Although the present invention has been described in terms of a preferred embodiment, it is not intended that the invention be limited to this embodiment. While the preferred embodiment uses logical files that are generated dynamically, one skilled in the art would appreciate that the use of the directory hierarchy could be used to specify the fidelity level of files that actually exist. Also, the present invention can be implemented as a device driver for an audio drive. The scope of the invention is defined by the claims which follow.
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|U.S. Classification||84/602, 369/30.19, 341/61, G9B/20.01, 369/84, G9B/27.019, 707/999.001|
|International Classification||G11B20/10, G11B27/10|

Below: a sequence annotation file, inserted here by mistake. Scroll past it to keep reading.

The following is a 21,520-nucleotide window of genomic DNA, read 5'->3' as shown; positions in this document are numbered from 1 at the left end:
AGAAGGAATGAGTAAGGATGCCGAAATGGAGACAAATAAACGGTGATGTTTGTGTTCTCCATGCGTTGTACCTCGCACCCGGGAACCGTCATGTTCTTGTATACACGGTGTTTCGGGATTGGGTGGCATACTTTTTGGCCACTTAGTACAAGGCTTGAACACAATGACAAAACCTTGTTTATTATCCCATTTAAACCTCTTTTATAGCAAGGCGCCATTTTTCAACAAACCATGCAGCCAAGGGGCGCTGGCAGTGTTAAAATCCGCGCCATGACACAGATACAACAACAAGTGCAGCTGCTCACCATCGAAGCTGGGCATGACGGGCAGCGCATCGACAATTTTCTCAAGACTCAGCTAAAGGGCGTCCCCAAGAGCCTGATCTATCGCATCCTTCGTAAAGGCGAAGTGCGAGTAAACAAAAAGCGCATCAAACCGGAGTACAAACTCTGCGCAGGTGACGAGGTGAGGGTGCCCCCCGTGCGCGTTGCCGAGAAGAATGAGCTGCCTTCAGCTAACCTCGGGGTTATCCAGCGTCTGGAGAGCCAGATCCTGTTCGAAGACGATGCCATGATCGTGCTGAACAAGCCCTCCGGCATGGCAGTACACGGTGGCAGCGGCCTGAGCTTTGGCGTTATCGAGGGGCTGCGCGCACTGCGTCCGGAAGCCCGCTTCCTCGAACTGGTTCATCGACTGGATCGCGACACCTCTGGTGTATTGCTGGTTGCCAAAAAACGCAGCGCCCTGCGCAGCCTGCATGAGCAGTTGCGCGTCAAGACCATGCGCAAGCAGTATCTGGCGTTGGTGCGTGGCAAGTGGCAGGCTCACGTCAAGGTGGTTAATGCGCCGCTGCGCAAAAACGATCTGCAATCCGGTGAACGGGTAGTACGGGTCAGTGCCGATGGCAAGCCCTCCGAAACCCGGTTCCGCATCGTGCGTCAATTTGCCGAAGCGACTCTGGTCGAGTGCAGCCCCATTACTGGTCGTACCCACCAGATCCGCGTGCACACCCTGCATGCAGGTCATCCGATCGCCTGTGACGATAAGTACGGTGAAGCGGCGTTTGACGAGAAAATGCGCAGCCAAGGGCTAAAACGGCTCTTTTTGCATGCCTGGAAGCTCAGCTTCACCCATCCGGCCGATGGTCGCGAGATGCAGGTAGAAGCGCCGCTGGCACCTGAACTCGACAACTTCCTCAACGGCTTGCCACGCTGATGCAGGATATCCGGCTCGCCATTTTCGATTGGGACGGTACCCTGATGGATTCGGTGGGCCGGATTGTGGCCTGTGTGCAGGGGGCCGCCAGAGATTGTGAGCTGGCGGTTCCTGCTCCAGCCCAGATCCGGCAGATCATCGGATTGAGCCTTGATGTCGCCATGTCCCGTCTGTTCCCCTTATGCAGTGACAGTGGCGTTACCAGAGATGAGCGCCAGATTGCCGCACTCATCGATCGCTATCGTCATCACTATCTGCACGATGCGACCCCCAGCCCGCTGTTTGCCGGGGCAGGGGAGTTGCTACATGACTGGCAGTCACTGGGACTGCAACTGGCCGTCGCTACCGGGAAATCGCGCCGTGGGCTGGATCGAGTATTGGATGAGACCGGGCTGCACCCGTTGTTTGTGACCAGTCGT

|Cooperative Classification||G11B27/105, Y10S707/99931, G11B2220/213, G11B2220/2545, G11B20/10009|
|European Classification||G11B27/10A1, G11B20/10A|
|Jun 21, 1994||AS||Assignment|
Owner name: MICROSOFT CORPORATION, CALIFORNIA
Free format text: ASSIGNMENT OF ASSIGNORS INTEREST;ASSIGNORS:DEWITT, FREDERICK JOHN;STEWART, PETER B.;REEL/FRAME:007055/0174
Effective date: 19940620
|Oct 23, 2000||FPAY||Fee payment|
Year of fee payment: 4
|Oct 20, 2004||FPAY||Fee payment|
Year of fee payment: 8
|Oct 30, 2008||FPAY||Fee payment|
Year of fee payment: 12
|Dec 9, 2014||AS||Assignment|
Owner name: MICROSOFT TECHNOLOGY LICENSING, LLC, WASHINGTON
Free format text: ASSIGNMENT OF ASSIGNORS INTEREST;ASSIGNOR:MICROSOFT CORPORATION;REEL/FRAME:034541/0001
Effective date: 20141014